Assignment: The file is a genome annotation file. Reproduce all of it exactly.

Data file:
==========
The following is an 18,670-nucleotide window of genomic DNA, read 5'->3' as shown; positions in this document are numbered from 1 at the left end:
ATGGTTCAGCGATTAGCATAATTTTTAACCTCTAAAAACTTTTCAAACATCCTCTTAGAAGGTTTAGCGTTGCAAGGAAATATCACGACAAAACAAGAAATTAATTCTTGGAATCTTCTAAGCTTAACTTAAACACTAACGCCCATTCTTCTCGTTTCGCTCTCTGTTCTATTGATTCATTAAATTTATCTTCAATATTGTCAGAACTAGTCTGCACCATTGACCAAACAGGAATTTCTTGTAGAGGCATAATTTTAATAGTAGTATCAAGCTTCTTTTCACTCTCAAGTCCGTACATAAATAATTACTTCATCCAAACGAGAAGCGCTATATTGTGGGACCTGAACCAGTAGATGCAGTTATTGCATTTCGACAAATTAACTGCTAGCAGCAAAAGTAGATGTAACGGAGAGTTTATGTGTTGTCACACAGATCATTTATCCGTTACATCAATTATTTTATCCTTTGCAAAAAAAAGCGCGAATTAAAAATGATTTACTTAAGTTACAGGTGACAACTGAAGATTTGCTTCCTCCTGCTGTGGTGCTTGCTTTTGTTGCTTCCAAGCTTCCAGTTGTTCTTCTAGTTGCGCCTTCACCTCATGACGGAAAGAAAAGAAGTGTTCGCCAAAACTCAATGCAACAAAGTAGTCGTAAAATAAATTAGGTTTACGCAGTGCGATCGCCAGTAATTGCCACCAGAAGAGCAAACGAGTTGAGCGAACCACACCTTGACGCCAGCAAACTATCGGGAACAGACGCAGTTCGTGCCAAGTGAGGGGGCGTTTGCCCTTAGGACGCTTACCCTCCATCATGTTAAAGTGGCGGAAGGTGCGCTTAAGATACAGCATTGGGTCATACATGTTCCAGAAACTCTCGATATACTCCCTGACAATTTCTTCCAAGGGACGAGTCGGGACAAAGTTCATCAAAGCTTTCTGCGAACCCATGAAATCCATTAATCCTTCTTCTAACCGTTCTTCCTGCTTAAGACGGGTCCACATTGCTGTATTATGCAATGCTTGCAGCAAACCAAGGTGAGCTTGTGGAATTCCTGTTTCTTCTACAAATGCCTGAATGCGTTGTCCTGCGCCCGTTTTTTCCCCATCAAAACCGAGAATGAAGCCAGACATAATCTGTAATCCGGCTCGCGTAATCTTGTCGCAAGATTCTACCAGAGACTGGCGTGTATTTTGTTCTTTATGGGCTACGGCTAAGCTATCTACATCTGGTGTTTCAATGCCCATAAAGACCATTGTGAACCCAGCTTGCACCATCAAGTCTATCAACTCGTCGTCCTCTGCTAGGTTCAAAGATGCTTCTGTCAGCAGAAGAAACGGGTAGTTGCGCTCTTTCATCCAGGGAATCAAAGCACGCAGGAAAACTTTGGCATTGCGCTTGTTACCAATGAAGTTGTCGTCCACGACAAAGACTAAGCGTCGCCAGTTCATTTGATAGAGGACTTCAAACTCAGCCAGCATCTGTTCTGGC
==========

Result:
The following is an 18,670-nucleotide window of genomic DNA, read 5'->3' as shown; positions in this document are numbered from 1 at the left end:
ATGGTTCAGCGATTAGCATAATTTTTAACCTCTAAAAACTTTTCAAACATCCTCTTAGAAGGTTTAGCGTTGCAAGGAAATATCACGACAAAACAAGAAATTAATTCTTGGAATCTTCTAAGCTTAACTTAAACACTAACGCCCATTCTTCTCGTTTCGCTCTCTGTTCTATTGATTCATTAAATTTATCTTCAATATTGTCAGAACTAGTCTGCACCATTGACCAAACAGGAATTTCTTGTAGAGGCATAATTTTAATAGTAGTATCAAGCTTCTTTTCACTCTCAAGTCCGTACATAAATAATTACTTCATCCAAACGAGAAGCGCTATATTGTGGGACCTGAACCAGTAGATGCAGTTATTGCATTTCGACAAATTAACTGCTAGCAGCAAAAGTAGATGTAACGGAGAGTTTATGTGTTGTCACACAGATCATTTATCCGTTACATCAATTATTTTATCCTTTGCAAAAAAAAGCGCGAATTAAAAATGATTTACTTAAGTTACAGGTGACAACTGAAGATTTGCTTCCTCCTGCTGTGGTGCTTGCTTTTGTTGCTTCCAAGCTTCCAGTTGTTCTTCTAGTTGCGCCTTCACCTCATGACGGAAAGAAAAGAAGTGTTCGCCAAAACTCAATGCAACAAAGTAGTCGTAAAATAAATTAGGTTTACGCAGTGCGATCGCCAGTAATTGCCACCAGAAGAGCAAACGAGTTGAGCGAACCACACCTTGACGCCAGCAAACTATCGGGAACAGACGCAGTTCGTGCCAAGTGAGGGGGCGTTTGCCCTTAGGACGCTTACCCTCCATCATGTTAAAGTGGCGGAAGGTGCGCTTAAGATACAGCATTGGGTCATACATGTTCCAGAAACTCTCGATATACTCCCTGACAATTTCTTCCAAGGGACGAGTCGGGACAAAGTTCATCAAAGCTTTCTGCGAACCCATGAAATCCATTAATCCTTCTTCTAACCGTTCTTCCTGCTTAAGACGGGTCCACATTGCTGTATTATGCAATGCTTGCAGCAAACCAAGGTGAGCTTGTGGAATTCCTGTTTCTTCTACAAATGCCTGAATGCGTTGTCCTGCGCCCGTTTTTTCCCCATCAAAACCGAGAATGAAGCCAGACATAATCTGTAATCCGGCTCGCGTAATCTTGTCGCAAGATTCTACCAGAGACTGGCGTGTATTTTGTTCTTTATGGGCTACGGCTAAGCTATCTACATCTGGTGTTTCAATGCCCATAAAGACCATTGTGAACCCAGCTTGCACCATCAAGTCTATCAACTCGTCGTCCTCTGCTAGGTTCAAAGATGCTTCTGTCAGCAGAAGAAACGGGTAGTTGCGCTCTTTCATCCAGGGAATCAAAGCACGCAGGAAAACTTTGGCATTGCGCTTGTTACCAATGAAGTTGTCGTCCACGACAAAGACTAAGCGTCGCCAGTTCATTTGATAGAGGACTTCAAACTCAGCCAGCATCTGTTCTGGC